Book Review

Alexander Trocchi: An intriguing writer

Sean Sheehan reviews a number of Trocchi’s key works

Glasgow-born Alexander Trocchi was a fiery figure in the British literary world – an editor in Paris, an avant-garde novelist with an internationalist mindset – before he parked himself in a desolate London siding labelled ‘obscure heroin-addicted ex-writer’. With new editions of his writing now published, the time is ripe to look again at this iconoclastic Scotsman who died in 1984.

Cain’s Book (1963) brings to mind William Burrough’s Naked Lunch, sharing an unashamed depiction of their similar subject matter. The narrator, cooking up some heroin, thinks to himself: ‘a small fix, I feel, would recreate the strewn ramparts of Jericho’. Walls in the mind, stabilizing boundaries between the self and the world, have been blown down, not by trumpets of rams’ horns but by an unendurable ennui and unfulfilled need that becomes overwhelming. When the effect of a fix wears off, what is said of a fellow addict becomes a self-description: ‘all grace dies within him. He becomes a dead thing. For him, ordinary consciousness is like a slow desert at the centre of his being’. Heroin is ‘a murmured orgasm in the bloodstream’ but the habit, he notes, is a religion where the believer is the only member of the church.

In The Holy Man and Other Stories, the characters in the four stories are not addicts but they are marginalized people with lives private to themselves, beyond the ken of others and probably outside their own understanding as well. In one of them, ‘Peter Pierce’, a man needs a temporary hideaway from the police and takes lodging in a house where he befriends a tramp-like rag picker called Peter. Like a character from Beckett, Peter obsesses over the trivial, in this case pen nibs (these stories were written in the 1950s) and his strange existence is the story’s point of interest.

Even stranger is the lodger in the collection’s titular story, a recluse who mystifies the other inhabitants in a shabby Paris dwelling house above a disused bar. Never leaving his darkened room on the top floor, fed and minimally cared for by two women who live below him, he acquires an aura more usually associated with anchorites. His fellow lodgers wait, as if for a theophany.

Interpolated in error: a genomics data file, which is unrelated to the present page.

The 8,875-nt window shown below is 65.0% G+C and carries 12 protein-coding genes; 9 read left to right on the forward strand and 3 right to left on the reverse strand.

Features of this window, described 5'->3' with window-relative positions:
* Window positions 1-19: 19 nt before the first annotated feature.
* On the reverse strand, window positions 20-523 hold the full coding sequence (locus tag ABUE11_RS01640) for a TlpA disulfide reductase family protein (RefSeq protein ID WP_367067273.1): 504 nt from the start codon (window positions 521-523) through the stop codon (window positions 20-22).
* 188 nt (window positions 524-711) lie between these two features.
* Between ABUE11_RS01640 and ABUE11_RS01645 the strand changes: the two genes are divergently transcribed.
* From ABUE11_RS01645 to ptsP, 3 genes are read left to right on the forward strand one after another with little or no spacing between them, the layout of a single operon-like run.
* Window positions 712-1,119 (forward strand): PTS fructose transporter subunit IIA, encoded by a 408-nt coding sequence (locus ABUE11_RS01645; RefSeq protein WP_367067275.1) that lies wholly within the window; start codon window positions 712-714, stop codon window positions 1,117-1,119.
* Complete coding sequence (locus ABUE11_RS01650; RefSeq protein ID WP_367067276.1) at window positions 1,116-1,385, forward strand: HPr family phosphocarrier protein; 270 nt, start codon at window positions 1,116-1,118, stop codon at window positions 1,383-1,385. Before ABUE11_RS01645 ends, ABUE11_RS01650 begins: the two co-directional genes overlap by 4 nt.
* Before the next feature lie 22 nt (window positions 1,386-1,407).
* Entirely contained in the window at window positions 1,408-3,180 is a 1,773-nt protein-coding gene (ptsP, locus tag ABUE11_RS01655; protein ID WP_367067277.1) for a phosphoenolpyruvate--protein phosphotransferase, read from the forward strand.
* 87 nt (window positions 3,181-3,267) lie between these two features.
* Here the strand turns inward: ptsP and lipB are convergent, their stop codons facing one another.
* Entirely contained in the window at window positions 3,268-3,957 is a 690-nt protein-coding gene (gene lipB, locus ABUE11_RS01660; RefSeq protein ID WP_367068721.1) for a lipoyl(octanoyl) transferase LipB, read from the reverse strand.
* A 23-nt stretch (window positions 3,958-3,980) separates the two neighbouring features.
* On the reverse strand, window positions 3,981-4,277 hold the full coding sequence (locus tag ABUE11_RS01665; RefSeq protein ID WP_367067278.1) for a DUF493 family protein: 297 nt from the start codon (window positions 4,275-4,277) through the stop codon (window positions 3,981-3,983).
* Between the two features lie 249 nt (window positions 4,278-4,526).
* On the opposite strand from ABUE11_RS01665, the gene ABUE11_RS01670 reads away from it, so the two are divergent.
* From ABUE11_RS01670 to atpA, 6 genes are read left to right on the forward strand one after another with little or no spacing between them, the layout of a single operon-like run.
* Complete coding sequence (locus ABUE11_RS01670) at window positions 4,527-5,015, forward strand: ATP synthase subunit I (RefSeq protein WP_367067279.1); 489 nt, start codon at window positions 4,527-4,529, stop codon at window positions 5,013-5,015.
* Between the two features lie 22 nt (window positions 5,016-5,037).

The central character in another one of the stories, ‘The Meeting’, does at least have dreams of a more fulfilling life than the one offered by his current predicament. Working in an office in post-WW2 Britain – ‘I thought it would be different after the war. But it’s not, it’s the same. Worse, if anything.’ – something beckons as a possibility of escape from his demeaning existence when he goes for an after work drink with female colleague, Miss Lanelly.

Young Adam was Trocchi’s first novel, first published in 1954, two years after he moved to Paris, and tells the story of Joe, a disengaged young itinerant, who is working on a barge connecting Edinburgh and Glasgow. He helps Les, whose wife Ella owns the barge, and one day the two men find the corpse of an undressed woman drifting in the water. The tone of the novel’s prose – explicit and disquieting – is apparent in the opening paragraph: ‘These are times when what is to be said looks out of the past at you – looks out like someone at a window and you in the street as you walk along. Past hours, past acts, take on an uncanny isolation; between them and you who look back on them now there is no continuity’.

The discovery of the dead woman is followed by Joe’s awakening of sexual interest in Ella and his furtive seduction is initiated under the table in the cramped barge as the husband reads a paper in front of them over breakfast. A conjunction of sex and death threads its way through the novel, mostly through the optic of Joe’s free-ranging libido and his disturbing dispassionateness.

It is the way Joe, as much an outsider as the characters in his other novel and short stories, recounts his experience that makes Young Adam an intriguing read. This is lost in the 2003 film version, with Ewan McGregor playing Joe, though Tilda Swinton as Ella adds a woman’s perspective that is not always obvious in Trocchi’s writing.

Alexander Trocchi’s work stands on its own ground. The new publication of his two novels and four short stories is to be welcomed, offering a fresh opportunity for readers to discover the writing of one of Scotland’s best writers of the twentieth century. Cain’s Book has an interesting forward by Tom McCarthy and Man at Leisure, a collection of his lesser-known writing, includes an introduction by William Burroughs. All books mentioned are published by Alma Books (

Sean Sheehan is author of ‘Žiżek: A Guide for the Perplexed’ (Continuum, 2012) and’ A Guide to Herodotus’ Histories’ (Bloomsbury, 2018).